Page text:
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Tip: Understanding Rank

PEP-Web Tip of the Day

When you do a search, you can sort the results bibliographically alphabetical or by “rank”. What is Rank?

Rank refers to the search engine’s “best guess” as to the relevance of the result to the search you specified. The exact method of ranking used varies a bit depending on the search. In its most basic level, when you specify a single search term, rank looks at the density of the matches for the word in the document, and how close to the beginning of the document they appear as a measure of importance to the paper’s topic. The documents with the most matches and where the term is deemed to have the most importance, have the highest “relevance” and are ranked first (presented first).

When you specify more than one term to appear anywhere in the article, the method is similar, but the search engine looks at how many of those terms appear, and how close together they appear, how close to the beginning of the document, and can even take into account the relative rarity of the search terms and their density in the retrieved file, where infrequent terms count more heavily than common terms.

To see a simple example of this, search for the words (not the phrase, so no quotes):

unconscious communications

Look at the density of matches in each document on the first page of the hits. Then go to the last page of matched documents, and observe the density of matches within the documents.

A more complex search illustrates this nicely with a single page and only 15 matches:

counter*tr* w/25 “liv* out” w/25 enact*

There are a lot of word forms and variants of the words (due to the * wildcards) above that can match, but the proximity (w/25) clause limits the potential for matching. What’s interesting here though is how easily you can see the match density decrease as you view down the short list.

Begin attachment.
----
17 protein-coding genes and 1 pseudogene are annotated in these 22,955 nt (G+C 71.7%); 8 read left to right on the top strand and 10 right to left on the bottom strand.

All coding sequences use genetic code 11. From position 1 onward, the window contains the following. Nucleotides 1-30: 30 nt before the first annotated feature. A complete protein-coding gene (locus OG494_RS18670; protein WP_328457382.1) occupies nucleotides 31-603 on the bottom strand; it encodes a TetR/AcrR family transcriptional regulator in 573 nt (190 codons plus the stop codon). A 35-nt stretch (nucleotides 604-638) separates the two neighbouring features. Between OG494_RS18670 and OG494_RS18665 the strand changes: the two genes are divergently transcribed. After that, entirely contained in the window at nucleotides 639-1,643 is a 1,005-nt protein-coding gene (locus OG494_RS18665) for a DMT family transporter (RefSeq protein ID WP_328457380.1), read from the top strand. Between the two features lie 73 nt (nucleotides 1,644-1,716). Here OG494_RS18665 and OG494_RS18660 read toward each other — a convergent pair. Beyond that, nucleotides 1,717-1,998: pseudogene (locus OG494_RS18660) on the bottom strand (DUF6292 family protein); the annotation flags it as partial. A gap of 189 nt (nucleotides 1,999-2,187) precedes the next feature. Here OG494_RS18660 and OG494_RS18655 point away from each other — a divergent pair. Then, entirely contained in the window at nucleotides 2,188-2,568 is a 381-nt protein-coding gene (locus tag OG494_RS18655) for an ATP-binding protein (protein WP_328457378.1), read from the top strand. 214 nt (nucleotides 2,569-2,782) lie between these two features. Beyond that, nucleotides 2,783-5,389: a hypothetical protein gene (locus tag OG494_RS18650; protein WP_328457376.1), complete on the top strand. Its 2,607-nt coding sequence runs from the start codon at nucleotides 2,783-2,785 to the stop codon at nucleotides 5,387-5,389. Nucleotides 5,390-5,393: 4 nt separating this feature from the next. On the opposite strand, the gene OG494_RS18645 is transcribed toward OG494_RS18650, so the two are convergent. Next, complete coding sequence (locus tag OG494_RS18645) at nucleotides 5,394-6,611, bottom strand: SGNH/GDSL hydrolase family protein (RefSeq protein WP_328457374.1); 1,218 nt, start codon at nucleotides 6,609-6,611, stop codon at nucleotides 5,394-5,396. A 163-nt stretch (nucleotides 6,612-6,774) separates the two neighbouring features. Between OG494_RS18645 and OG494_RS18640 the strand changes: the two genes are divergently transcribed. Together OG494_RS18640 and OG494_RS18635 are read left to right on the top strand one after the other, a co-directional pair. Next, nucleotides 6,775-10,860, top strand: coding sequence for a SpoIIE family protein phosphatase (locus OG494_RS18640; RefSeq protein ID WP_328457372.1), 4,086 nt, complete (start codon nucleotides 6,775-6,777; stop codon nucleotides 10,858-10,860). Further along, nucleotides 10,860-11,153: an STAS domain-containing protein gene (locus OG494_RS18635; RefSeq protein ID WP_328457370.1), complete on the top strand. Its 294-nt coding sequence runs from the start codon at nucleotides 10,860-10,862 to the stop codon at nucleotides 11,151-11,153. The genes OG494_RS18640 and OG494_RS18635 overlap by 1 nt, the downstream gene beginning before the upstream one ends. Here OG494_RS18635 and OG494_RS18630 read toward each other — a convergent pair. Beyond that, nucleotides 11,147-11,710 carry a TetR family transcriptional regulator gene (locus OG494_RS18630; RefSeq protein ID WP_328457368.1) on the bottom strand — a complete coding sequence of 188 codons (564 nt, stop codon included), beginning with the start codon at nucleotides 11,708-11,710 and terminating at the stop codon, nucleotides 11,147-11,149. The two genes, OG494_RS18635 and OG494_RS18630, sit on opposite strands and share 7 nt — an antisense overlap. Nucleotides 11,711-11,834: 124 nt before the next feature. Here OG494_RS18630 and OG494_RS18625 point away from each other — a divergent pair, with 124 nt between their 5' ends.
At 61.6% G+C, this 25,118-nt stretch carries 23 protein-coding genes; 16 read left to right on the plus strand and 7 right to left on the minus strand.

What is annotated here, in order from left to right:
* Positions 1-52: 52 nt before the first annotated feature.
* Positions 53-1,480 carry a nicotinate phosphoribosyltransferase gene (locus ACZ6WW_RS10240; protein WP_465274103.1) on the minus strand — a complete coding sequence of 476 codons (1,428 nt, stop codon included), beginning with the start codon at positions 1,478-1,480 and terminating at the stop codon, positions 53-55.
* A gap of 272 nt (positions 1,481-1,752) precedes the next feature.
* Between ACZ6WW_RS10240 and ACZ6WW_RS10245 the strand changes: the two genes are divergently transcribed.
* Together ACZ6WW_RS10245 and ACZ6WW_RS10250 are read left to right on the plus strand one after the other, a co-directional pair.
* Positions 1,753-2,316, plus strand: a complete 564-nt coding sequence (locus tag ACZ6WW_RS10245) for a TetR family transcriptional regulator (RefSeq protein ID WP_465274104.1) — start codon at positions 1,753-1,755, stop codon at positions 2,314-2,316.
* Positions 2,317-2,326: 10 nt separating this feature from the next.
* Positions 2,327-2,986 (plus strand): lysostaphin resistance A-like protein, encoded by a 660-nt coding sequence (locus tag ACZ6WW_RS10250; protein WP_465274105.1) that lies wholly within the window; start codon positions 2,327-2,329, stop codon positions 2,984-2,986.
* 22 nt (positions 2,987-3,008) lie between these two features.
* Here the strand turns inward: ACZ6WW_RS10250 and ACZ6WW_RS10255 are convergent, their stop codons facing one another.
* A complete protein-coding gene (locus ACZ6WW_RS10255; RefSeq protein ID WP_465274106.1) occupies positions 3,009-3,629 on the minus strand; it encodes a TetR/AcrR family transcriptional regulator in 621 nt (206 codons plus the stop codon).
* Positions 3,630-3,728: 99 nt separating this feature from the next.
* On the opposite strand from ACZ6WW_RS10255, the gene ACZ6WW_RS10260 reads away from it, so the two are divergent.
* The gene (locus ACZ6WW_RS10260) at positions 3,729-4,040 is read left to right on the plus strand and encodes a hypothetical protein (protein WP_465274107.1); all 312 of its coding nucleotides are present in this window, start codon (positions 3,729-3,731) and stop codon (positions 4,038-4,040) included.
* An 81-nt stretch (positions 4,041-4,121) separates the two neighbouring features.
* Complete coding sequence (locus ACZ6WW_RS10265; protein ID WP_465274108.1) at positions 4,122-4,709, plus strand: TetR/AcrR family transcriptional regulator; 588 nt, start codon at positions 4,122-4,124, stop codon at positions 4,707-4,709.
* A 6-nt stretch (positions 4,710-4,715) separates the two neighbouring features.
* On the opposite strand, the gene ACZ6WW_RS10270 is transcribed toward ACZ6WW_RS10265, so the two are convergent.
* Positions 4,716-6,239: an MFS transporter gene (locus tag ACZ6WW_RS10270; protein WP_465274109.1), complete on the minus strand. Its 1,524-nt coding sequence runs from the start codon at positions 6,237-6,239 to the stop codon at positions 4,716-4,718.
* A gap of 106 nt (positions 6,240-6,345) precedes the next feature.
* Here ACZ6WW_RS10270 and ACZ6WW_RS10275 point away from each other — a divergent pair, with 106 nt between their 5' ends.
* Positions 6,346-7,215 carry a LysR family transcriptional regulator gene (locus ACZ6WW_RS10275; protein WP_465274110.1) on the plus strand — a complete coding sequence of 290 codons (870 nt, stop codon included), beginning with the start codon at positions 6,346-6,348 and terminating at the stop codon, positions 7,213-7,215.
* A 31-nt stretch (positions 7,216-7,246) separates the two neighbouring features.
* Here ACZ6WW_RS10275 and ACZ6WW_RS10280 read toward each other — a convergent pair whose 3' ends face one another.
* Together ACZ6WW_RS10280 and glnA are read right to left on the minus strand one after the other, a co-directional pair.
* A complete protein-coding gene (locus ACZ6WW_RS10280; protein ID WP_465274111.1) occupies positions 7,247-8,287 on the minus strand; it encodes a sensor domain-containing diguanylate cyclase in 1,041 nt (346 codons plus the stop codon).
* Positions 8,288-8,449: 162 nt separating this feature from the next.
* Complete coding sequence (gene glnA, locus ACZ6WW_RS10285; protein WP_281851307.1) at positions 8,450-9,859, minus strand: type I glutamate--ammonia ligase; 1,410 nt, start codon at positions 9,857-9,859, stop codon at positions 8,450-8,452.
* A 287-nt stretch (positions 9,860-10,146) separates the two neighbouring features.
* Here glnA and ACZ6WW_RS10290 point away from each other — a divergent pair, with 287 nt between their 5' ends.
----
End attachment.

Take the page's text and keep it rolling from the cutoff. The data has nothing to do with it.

The end result of selecting order by rank is that the search engine’s best “guess” as to which articles are more relevant appear higher on the list than less relevant articles.

For the complete list of tips, see PEP-Web Tips on the PEP-Web support page.

Aguillaume, R. (1993). Explicit and Hidden Objectives of the Process of Training Psychoanalysts. Int. Forum Psychoanal., 2(1):44-46.

(1993). International Forum of Psychoanalysis, 2(1):44-46

Explicit and Hidden Objectives of the Process of Training Psychoanalysts

Romulo Aguillaume, M.D.

To reflect upon psychoanalytical training is to return once more to an ever-present problem. Once again we must question didactic analysis, its characteristics and purposes, the place of Psychoanalysis in society, the psychoanalysis establishment and how it relates to society, and so on. A science “invented by an autodidact” (1), which in 1910 was already pointing to the need for didactic analysis and by 1920, in Vienna and Berlin, had established the first training system, has now become a welter of institutions, theoretical models and barely-comprehensible methods. Another factor to be taken into account when considering psychoanalytical training is that Psychoanalysis is now accepted by society and is present in universities, hospitals, social security, etc. What was once a marginal profession, unrecognized by official institutions, has now attained a status wherein its specific identity is lost within the general concept of psychotherapy.

In this brief space I should like to discuss only two of the many relevant factors. Firstly, the need to maintain a degree of detachment (or “extra-terriotoriality”) (2) in psychoanalytical practice; and secondly the tendency towards enshrinement of the analytical standards. Both aspects point to the need to maintain the specific character of psychoanalytical discourse.

All psychoanalytical societies seem to share the view that didactic analysis is the key element in analytical training, or even the sole means of acquiring psychoanalytical knowledge.

[This is a summary or excerpt from the full text of the book or article. The full text of the document is available to subscribers.]

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